Thursday, 17 Aug 2023, McCarthy AK
BACKGROUND: I had visited Alaska once before this challenge, a 1991 trip with my friend Nick to see four of Alaska's eight National Parks. Wrangell-St. Elias NP, at eight million acres, ranks as the largest park in the country. Despite its size, only two gravel roads enter the park. (Many people fly into the park with outfitters for their adventures.) The McCarthy road runs 60 rutted, potholed miles from the Richardson Highway to a parking lot across the Kennicott River from the town of McCarthy. When planning the challenge, I discovered it would cost over $1100 (and a full day of driving each way) to rent a car in Anchorage, drive to the park and spend three days there. Then I discovered I could fly to McCarthy round-trip on the US mail plane for $845...
8:00 a.m. Looks like a grand day to fly. In Anchorage, the skies are clear but for a few straggling clouds perched on the surrounding mountains. I take a photo of the lake blindly into the glare of the rising sun; not until moments later do I discover I'd caught an ascending float plane in the pic.
Appropriate - I've heard that this is the largest float plane base in the country.
8:45. They load our bags along with other material bound for McCarthy. Every Monday and Thursday planes take the US mail to the town inside Wrangell-St. Elias NP (though someone said the mail is driven to Gulkana, then put on the plane). With a 35-pound limit for luggage, I spent last night repacking my goods into my small duffel (yeah, my luggage is like a set of nesting Russian dolls). My large duffel and laptop get to stay behind to await my return. I call this trip the one where my luggage and I take separate vacations, as I'd spend 2/3 of my first two weeks in Alaska miles from much of my gear.
9:00. As we fly east in our eight-seater plane, the scenery grows more interesting. To the south, the peaks of the Chugach Range loom. The skies soon sprout clouds below us, but it remains clear at our altitude.
Time to reset my baseline expectations, though - while impressive, the scenery doesn't come close to the Lake Clark Pass flight on Monday.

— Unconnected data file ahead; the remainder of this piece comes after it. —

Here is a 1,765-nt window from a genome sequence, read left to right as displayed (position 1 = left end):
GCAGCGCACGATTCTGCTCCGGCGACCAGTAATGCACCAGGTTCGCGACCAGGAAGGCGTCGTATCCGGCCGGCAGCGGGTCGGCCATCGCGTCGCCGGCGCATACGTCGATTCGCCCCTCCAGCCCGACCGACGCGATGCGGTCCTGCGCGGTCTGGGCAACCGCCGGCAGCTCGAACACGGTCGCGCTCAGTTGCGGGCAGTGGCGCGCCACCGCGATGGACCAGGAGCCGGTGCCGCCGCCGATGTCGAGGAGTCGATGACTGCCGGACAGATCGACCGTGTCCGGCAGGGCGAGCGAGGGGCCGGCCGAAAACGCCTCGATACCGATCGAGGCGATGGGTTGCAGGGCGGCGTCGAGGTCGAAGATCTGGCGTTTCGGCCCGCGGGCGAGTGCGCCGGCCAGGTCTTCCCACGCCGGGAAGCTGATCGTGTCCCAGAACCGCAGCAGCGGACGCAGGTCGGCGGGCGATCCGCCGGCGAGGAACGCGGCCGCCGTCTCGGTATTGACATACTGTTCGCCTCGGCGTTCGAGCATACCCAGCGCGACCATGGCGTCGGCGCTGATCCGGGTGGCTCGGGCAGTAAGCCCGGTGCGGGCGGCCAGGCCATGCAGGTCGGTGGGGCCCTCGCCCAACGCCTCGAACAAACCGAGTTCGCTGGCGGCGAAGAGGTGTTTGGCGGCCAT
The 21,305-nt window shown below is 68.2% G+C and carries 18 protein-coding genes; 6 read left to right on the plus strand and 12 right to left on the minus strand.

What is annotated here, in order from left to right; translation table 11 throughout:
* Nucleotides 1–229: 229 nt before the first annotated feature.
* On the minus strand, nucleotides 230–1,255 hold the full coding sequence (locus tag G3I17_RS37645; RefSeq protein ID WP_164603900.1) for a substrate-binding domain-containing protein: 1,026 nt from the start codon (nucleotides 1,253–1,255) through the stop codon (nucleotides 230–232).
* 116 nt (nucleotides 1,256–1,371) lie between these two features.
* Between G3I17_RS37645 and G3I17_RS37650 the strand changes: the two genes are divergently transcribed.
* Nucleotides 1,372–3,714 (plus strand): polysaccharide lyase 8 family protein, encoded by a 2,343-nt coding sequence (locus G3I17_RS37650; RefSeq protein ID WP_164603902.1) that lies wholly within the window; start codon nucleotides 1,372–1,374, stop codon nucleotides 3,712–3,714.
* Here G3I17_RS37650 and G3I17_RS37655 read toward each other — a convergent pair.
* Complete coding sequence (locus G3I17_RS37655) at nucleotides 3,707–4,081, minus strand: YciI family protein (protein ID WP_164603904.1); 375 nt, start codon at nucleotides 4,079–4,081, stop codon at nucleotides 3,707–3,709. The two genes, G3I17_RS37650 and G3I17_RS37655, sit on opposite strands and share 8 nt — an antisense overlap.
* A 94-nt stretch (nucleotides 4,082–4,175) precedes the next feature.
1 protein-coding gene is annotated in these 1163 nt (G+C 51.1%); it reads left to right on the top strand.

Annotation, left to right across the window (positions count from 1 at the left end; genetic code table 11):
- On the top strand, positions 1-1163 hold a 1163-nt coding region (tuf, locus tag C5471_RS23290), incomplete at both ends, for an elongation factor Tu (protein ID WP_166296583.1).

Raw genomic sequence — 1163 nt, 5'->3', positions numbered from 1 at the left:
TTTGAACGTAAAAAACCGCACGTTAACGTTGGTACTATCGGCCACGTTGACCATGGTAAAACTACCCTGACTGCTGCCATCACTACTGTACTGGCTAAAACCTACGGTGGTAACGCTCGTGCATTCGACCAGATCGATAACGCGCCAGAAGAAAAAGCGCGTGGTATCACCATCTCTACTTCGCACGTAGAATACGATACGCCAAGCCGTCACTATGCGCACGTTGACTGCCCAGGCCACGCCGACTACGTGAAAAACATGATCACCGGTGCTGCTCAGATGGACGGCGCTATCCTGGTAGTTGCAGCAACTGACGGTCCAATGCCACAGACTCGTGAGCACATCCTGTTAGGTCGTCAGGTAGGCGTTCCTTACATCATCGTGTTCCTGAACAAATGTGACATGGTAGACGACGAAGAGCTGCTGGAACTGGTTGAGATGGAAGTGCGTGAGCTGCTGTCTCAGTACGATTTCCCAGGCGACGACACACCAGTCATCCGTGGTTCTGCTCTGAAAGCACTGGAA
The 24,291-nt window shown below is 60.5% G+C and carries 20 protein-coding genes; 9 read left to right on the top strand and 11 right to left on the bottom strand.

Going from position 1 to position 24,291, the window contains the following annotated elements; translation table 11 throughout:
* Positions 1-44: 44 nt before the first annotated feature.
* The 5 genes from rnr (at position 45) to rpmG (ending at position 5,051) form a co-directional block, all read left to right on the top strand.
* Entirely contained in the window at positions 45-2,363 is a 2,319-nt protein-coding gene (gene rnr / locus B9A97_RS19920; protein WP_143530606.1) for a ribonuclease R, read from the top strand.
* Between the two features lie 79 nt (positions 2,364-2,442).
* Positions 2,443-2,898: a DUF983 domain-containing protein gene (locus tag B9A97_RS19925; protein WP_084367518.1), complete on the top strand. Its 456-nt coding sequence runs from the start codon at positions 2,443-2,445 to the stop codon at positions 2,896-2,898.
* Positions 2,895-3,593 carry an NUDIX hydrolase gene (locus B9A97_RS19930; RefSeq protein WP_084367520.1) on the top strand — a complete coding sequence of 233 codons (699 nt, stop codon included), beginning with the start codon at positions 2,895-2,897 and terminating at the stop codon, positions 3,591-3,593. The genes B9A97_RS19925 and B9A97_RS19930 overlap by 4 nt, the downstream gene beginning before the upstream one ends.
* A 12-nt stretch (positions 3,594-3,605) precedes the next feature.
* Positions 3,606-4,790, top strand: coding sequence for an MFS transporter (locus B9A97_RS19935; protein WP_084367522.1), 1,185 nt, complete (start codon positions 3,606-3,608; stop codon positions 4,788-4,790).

10:00. The ground crew in Gulkana greet us upon landing. Time to transfer from Reeve Air to Copper Valley Air for the leg into McCarthy. They stash my duffel and daypack in the new plane and ask us to sit tight. "The weather in McCarthy this morning was good, but a little disturbance has set in. We'll wait here for it to settle. It looks like it will clear quickly - we don't expect to have to cancel." I hope not - it's the mail, right? Neither snow nor rain nor heat nor gloom of night, or something like that?
12:15 p.m. Tired of sitting, tired of writing blogs. I grab my camera to take pictures of the next plane, a four-seater this time!
As I look around, the pilot strolls over. "Glen? I'm Jonathan. I'll be flying you to McCarthy today."
"I can't wait! This will be my smallest plane yet."
"It's the world's most popular plane. More of these have sold than any other."
The ground agent called out to us, interrupting our conversation. "You're cleared to go!" Finally! I grab my jacket from inside and head to the plane.
Jonathan has the other passenger, a female, get in the backseat - "We need to have our heaviest weight forward" - then slides the seat back so I can get in and play co-pilot. Gotta make sure not to accidentally hit the foot pedals while in flight! After doing his flight checks, Jonathan taxis to the end of the runway, turns the plane, and guns it. We leap into the air.
On the flight into the park, he identifies points of interest. "That is one of the park's mud volcanoes. Doesn't throw out much mud anymore, mostly just vents volcanic gas."
He points out the rivers and the peaks below us. "Normally I fly closer to the mountains, but I can avoid the clouds today by following the Chitina River. It's a nice change of pace."
While not as spectacular as Lake Clark (but what is?), I still enjoy the aerial show. As we approach McCarthy, the bright oxide-red buildings of Kennecott come into view. Jonathan executes a 360° turn, a holding pattern to let another of their planes land first, then he aims for the runway. Closer, closer. But still too high! He guns the engine to regain altitude, then circles for a second try. "This is a great plane, but it has one fault. It doesn't want to come down. Do I really need to know that?
1:20. Ahh, back on terra firma. After admiring the icy backdrop of our valley,
I turn my attention to logistics. May airBNB cabin lay two miles west of the pedestrian footbridge across the river. Since the cabin was hard to find (and I had a small duffel bag to tote), Stefanie (my hostess) arranged for her brother-in-law to meet me at the footbridge around 6:00 and drive me over. In the interim, I could relax at The Potato (the popular eatery in McCarthy) for the afternoon.
I ask the men handling the mail bags for directions. "The Potato?" one replies. "I can drive you over. Let me finish with this sack of letters."